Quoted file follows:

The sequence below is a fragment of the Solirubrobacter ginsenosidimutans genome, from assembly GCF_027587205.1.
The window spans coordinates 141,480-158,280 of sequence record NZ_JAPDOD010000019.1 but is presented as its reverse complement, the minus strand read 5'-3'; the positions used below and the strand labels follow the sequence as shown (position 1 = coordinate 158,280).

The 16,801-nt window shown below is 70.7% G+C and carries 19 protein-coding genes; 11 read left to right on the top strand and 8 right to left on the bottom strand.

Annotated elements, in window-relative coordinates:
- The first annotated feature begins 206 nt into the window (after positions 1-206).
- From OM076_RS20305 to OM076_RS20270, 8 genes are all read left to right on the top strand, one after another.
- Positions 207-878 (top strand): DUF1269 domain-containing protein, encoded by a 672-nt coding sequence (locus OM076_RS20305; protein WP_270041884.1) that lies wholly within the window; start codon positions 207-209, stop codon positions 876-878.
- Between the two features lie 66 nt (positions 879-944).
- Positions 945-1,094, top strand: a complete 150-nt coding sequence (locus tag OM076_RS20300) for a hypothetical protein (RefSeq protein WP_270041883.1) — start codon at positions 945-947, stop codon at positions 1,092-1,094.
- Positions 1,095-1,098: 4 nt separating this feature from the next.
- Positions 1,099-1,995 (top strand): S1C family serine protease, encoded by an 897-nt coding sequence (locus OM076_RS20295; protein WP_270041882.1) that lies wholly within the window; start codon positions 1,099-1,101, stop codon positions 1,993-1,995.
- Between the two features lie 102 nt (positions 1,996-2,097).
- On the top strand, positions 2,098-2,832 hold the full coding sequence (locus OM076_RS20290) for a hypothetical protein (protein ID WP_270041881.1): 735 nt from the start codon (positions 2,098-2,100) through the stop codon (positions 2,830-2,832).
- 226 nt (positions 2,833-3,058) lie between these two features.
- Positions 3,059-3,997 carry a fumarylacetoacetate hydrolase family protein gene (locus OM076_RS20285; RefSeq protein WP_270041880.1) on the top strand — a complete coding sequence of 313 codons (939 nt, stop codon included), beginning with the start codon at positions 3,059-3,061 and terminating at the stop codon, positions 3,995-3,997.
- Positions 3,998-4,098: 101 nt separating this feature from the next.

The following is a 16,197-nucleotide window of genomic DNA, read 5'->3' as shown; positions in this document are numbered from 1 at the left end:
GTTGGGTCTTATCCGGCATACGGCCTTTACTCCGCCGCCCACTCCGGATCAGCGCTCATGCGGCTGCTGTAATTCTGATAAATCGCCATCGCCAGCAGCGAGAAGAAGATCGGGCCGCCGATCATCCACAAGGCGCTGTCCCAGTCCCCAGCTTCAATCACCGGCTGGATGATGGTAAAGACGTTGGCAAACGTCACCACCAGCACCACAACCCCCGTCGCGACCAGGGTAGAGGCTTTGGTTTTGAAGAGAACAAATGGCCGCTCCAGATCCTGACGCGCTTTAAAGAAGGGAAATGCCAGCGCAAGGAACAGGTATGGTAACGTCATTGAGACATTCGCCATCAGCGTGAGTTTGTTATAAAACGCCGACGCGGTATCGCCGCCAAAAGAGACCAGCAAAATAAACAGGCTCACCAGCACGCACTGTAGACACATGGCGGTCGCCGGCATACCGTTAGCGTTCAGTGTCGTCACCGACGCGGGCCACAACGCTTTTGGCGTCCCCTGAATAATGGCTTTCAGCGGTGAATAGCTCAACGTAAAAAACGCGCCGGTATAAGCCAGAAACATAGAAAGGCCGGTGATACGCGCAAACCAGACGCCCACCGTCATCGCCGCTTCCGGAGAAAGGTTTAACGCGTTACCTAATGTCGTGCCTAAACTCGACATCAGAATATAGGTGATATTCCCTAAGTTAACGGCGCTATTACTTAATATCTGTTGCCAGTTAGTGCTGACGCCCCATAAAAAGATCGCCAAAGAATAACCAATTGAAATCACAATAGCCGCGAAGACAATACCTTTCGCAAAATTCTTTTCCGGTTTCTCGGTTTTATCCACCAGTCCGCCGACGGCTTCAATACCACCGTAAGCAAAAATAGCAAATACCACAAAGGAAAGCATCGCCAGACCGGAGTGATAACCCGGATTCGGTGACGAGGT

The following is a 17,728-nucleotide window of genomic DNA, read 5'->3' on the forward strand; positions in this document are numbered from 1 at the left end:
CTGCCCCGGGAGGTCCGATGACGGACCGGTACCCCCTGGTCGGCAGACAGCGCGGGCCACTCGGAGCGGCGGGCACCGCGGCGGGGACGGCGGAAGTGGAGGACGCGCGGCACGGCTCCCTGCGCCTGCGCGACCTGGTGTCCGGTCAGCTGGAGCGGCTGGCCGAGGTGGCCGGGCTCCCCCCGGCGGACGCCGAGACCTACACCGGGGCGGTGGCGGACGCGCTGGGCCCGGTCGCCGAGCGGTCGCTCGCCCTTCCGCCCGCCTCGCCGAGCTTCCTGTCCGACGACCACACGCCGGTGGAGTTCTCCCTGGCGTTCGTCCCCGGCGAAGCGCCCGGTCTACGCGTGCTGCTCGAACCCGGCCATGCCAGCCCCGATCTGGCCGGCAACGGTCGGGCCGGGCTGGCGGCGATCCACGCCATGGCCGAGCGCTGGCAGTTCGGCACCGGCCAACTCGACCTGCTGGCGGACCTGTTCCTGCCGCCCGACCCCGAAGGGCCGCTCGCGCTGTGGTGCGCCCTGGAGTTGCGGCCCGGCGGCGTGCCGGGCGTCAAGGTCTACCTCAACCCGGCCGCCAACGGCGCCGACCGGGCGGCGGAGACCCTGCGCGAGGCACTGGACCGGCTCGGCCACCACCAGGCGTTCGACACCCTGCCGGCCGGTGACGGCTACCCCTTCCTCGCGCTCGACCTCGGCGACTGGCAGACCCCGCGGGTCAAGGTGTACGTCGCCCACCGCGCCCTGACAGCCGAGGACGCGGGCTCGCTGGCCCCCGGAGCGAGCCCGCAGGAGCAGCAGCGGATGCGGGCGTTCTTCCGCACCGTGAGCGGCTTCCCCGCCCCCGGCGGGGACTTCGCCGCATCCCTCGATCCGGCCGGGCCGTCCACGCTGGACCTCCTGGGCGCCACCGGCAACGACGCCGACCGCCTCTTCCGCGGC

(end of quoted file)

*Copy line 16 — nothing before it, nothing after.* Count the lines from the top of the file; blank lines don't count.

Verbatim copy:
- Positions 3,998-4,098: 101 nt separating this feature from the next.